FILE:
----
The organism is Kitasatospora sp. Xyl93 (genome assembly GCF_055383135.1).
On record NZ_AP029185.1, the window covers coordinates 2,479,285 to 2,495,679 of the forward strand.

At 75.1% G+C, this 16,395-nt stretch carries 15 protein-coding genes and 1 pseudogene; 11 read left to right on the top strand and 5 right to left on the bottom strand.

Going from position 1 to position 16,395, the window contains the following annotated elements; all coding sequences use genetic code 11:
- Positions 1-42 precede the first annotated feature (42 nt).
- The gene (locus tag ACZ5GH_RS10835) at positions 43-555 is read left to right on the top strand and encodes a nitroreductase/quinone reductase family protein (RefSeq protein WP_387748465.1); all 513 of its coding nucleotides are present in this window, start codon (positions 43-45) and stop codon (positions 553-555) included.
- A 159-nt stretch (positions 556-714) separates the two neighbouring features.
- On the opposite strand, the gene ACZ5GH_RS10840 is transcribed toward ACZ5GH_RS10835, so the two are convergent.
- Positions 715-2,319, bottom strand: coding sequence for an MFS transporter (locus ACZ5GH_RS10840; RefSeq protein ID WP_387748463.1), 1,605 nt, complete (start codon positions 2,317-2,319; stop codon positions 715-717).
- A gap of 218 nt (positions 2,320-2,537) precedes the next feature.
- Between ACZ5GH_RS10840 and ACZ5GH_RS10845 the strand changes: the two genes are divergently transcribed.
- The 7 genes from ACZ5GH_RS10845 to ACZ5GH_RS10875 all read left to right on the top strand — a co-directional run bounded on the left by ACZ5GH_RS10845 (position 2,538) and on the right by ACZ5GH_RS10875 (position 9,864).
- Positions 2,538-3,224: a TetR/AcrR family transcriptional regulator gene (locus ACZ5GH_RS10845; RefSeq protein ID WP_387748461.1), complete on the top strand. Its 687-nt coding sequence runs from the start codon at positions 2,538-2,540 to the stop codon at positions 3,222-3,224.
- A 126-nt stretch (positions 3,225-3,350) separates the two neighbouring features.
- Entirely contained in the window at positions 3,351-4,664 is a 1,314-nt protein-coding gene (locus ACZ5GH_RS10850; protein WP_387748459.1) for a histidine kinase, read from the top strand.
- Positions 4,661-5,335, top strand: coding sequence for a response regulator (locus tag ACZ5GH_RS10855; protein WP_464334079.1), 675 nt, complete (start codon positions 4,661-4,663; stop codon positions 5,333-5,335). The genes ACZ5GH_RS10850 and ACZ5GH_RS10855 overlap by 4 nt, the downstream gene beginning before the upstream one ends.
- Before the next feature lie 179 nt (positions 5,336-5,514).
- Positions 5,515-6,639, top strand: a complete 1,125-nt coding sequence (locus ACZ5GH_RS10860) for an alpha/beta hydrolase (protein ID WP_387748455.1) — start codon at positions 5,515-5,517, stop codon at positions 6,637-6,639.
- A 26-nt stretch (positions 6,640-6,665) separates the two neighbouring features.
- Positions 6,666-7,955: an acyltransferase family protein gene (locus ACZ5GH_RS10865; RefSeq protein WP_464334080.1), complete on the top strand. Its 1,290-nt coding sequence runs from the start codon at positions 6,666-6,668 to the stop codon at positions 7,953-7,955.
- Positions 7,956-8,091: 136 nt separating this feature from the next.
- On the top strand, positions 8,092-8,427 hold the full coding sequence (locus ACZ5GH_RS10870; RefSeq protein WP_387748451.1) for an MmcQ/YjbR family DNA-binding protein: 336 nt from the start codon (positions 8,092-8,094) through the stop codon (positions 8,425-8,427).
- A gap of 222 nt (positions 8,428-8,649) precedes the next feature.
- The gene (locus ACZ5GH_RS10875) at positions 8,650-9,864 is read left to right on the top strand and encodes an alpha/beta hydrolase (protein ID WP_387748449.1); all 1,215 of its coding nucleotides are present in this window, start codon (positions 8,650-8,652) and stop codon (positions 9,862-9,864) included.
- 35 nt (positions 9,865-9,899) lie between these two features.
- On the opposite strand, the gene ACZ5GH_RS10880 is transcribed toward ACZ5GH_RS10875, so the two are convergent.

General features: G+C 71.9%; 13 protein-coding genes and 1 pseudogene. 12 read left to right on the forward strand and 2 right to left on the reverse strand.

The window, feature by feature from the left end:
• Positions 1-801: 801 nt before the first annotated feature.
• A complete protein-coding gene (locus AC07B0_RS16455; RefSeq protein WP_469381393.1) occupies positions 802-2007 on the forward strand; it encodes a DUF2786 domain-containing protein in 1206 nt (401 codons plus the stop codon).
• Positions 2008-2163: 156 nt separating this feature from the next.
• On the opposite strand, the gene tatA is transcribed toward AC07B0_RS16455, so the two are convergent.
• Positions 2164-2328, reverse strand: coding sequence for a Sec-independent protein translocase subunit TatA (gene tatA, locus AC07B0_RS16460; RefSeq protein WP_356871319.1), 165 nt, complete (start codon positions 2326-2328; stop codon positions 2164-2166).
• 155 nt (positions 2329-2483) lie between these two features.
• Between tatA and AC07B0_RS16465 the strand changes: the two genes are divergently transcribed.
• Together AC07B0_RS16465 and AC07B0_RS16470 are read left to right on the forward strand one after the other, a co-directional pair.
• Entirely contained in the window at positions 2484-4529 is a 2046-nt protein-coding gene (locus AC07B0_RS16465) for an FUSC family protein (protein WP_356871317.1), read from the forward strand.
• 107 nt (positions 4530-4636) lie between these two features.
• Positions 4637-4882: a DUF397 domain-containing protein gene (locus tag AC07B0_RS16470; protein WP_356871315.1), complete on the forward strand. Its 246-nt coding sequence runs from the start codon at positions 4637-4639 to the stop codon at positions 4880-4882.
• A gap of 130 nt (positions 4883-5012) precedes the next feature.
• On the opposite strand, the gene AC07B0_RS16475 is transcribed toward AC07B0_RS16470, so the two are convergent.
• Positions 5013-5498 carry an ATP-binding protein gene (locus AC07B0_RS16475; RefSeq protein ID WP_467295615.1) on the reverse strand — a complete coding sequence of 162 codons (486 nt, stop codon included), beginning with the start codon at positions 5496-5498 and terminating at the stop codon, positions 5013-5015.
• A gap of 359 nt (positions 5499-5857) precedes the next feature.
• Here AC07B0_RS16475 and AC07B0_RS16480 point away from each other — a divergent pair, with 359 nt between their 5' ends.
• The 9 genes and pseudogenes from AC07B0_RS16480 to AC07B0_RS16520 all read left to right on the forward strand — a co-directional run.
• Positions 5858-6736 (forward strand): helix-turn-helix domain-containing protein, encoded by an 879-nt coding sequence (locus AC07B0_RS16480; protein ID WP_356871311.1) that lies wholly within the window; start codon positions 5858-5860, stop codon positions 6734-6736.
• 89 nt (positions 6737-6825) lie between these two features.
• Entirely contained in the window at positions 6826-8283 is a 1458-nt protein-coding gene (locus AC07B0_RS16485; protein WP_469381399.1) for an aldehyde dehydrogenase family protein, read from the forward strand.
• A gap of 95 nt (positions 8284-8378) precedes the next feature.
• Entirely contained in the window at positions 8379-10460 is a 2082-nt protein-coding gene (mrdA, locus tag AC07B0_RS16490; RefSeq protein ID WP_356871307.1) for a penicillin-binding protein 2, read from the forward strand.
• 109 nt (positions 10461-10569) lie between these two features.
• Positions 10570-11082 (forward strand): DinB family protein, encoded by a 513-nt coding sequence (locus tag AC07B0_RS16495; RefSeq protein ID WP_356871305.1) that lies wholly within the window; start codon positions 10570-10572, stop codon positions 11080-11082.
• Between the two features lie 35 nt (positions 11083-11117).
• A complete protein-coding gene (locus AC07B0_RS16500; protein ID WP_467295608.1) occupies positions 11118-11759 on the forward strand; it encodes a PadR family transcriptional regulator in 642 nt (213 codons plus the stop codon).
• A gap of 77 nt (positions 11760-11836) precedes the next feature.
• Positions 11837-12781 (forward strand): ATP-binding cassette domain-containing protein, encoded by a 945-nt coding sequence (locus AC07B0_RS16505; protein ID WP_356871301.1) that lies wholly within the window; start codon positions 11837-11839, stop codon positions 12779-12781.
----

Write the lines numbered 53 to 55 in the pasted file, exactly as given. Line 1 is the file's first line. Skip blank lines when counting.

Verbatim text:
• Between the two features lie 35 nt (positions 11083-11117).
• A complete protein-coding gene (locus AC07B0_RS16500; protein ID WP_467295608.1) occupies positions 11118-11759 on the forward strand; it encodes a PadR family transcriptional regulator in 642 nt (213 codons plus the stop codon).
• A gap of 77 nt (positions 11760-11836) precedes the next feature.